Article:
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Don Quixote: Translation and Interpretation
James A. Parr
What I propose to do first is discuss three translations of Cervantes's seminal narrative. I then make a transition to interpretation by showing how one particular rendering by J. M. Cohen leads to an amusing but embarrassing gaffe by an otherwise perceptive critic. The final section offers a more global perspective on interpretations of "the Quijote" (as it is referred to by Hispanists), including a few of my own contributions.
I call the Quijote a seminal narrative, taking my cue from Robert Alter in his book, Partial Magic, where he cites Cervantes's text as the wellspring of two major narrative traditions: the realistic novel of the eighteenth and nineteenth centuries and also the more self-conscious novel of our own time. If a Hispanist were to make such a sweeping statement, one might consider it self-serving. For someone outside my specialty to do so may give it greater credibility.
The Quijote is an extended satire, with elements of novel and romance, originally published in two parts. Part I appeared in 1605, Part II in 1615. The complete 1605 title is El ingenioso hidalgo don Quixote de la Mancha, and it contains 52 chapters. The title of the 1615 continuation is modified to suggest a promotion in rank for the protagonist, from hidalgo to caballero, and that volume contains 74 chapters. Both parts are published in Madrid by Juan de la Cuesta. The number of subsequent editions in Spanish is legion. The original pronunciation of "Quixote" was "key-SHOW-tay," and it was originally written in Spanish as we now write it in English, "Quixote." Today we write it "Quijote" in Spanish and pronounce it "key-HO-tay."
Of the several translations available, only three offer sufficiently close approximations to the tone and tenor of the original to merit serious [End Page 387] consideration at this point in time. One is Charles Jarvis's 1742 version, corrected, annotated, and provided with an up-to-date bibliography by Edward C. Riley, the dean of Cervantes scholars, in 1992. The other two are by American translators, Samuel Putnam (in 1949) and Burton Raffel (in 1995). The latter is a professor of English and professional translator. I shall focus mainly on the Jarvis/Riley and Raffel versions, since they are the most recent and also the main competitors for market share.
The E. C. Riley edition of Jarvis offers a charming, archaic English that is reasonably close linguistically, in that regard, to Cervantes's Spanish of the previous century. It is also rather British, and may therefore hold a certain charm for American readers. Burton Raffel resorts to what he calls syntactic tracking, in addition to the customary attention to lexical equivalencies, and produces a text that is also close to the original, not in its archaism, but in rhythm and rhetoric, in length of sentences, patterning, and colloquial dialogue. Raffel is also able to capture certain subtleties better than some of his predecessors, although at times this becomes a quest for innuendo, leading him astray. His Americanized version may nevertheless appeal to some readers in the United States.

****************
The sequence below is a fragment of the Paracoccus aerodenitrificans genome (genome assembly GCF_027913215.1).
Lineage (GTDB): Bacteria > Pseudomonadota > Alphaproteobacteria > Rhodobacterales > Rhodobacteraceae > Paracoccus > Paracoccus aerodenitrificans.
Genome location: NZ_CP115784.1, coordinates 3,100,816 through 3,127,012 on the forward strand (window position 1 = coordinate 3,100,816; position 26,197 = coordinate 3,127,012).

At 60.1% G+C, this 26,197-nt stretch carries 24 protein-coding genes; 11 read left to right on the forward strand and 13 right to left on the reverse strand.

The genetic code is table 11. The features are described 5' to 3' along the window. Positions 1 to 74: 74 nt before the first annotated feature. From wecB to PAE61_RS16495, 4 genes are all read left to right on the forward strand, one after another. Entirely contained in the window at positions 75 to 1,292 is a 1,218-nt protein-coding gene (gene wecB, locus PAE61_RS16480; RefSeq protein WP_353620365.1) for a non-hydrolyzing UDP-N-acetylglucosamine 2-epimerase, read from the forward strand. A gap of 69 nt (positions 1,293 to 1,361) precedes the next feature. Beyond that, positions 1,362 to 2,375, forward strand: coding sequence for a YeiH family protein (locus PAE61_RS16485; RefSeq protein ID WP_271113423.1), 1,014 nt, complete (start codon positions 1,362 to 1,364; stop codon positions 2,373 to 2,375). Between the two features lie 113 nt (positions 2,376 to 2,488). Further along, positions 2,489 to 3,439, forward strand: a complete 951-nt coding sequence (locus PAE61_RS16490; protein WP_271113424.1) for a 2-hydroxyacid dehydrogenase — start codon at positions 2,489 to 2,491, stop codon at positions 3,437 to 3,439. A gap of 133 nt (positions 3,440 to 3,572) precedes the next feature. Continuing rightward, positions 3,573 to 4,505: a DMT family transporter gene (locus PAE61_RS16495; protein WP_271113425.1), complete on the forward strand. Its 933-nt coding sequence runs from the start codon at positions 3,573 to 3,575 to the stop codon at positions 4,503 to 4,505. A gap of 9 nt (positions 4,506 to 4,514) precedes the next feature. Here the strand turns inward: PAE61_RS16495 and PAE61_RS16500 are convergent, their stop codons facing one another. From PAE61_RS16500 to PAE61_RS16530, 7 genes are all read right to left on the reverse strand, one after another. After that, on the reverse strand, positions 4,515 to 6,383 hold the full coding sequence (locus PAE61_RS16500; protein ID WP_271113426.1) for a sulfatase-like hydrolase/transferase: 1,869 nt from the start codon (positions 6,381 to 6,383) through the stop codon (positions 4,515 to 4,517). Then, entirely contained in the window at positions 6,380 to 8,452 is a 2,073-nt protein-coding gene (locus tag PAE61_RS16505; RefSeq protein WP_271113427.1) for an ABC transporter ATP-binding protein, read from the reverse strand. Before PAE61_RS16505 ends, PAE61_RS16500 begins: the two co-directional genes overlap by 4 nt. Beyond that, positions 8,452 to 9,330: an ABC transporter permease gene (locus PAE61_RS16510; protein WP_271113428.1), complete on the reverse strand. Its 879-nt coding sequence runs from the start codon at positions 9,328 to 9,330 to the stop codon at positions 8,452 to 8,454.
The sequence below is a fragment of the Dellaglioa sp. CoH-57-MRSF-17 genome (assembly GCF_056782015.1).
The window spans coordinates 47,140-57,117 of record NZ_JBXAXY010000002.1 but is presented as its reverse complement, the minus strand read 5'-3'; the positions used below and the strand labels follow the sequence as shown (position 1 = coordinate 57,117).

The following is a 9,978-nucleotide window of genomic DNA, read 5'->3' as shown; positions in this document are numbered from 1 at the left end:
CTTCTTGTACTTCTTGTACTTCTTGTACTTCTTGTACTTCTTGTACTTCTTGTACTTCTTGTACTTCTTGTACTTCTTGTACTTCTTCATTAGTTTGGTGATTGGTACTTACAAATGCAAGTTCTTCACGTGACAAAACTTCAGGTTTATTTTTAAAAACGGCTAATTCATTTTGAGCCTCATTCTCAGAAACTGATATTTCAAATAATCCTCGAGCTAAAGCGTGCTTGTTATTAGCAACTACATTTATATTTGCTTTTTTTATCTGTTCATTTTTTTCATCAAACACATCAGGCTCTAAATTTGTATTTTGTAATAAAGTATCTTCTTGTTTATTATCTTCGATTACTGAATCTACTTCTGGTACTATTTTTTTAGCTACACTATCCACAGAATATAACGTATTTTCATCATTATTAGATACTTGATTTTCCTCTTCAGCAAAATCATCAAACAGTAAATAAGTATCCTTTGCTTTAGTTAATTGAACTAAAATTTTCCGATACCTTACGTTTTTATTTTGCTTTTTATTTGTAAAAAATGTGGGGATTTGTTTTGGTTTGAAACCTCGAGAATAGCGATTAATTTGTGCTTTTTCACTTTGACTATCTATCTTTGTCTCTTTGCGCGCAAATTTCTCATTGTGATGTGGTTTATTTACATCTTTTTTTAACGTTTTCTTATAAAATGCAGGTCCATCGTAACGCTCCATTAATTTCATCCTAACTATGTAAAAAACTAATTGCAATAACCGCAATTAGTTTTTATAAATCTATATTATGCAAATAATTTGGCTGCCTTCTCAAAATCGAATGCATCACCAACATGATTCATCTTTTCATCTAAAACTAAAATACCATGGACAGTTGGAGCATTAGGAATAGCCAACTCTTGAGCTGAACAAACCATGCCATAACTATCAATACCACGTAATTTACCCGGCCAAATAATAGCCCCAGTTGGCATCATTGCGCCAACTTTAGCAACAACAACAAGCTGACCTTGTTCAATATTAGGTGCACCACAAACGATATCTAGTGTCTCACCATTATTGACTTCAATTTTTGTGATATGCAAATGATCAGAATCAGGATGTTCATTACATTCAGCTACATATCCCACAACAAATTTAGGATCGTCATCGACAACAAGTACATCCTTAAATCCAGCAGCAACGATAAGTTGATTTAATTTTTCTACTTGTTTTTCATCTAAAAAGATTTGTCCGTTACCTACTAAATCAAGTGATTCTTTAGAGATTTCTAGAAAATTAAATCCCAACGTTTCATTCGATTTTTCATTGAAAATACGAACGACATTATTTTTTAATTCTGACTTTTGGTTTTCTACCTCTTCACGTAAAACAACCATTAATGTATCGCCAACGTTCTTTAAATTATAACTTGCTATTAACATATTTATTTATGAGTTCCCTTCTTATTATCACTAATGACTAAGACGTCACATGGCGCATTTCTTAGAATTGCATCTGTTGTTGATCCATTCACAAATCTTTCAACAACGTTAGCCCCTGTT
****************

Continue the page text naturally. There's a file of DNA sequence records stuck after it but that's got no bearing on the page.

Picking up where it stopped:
The juxtaposition of a few short passages should serve to convey the flavor of Riley's revision of Jarvis, as well as Raffel's rendering, while at the same time calling attention to certain problems. I give the original Spanish in each instance, citing from my own 1998 edition, prepared in collaboration with Salvador Fajardo of SUNY, Binghamton, indicating part and chapter in parentheses. The first gives the narrator's disparaging editorial comment on Don Quixote's disjointed and misdirected speech on the Golden Age:
Toda esta larga arenga (que se pudiera muy bien escusar) dijo nuestro caballero, porque las bellotas que le dieron le trujeron a la memoria la edad dorada, y antojósele hacer aquel inútil razonamiento a los cabreros, que, sin respondelle palabra, embobados y suspensos, le estuvieron escuchando. (I.11)
Riley's revision of Jarvis reads as follows: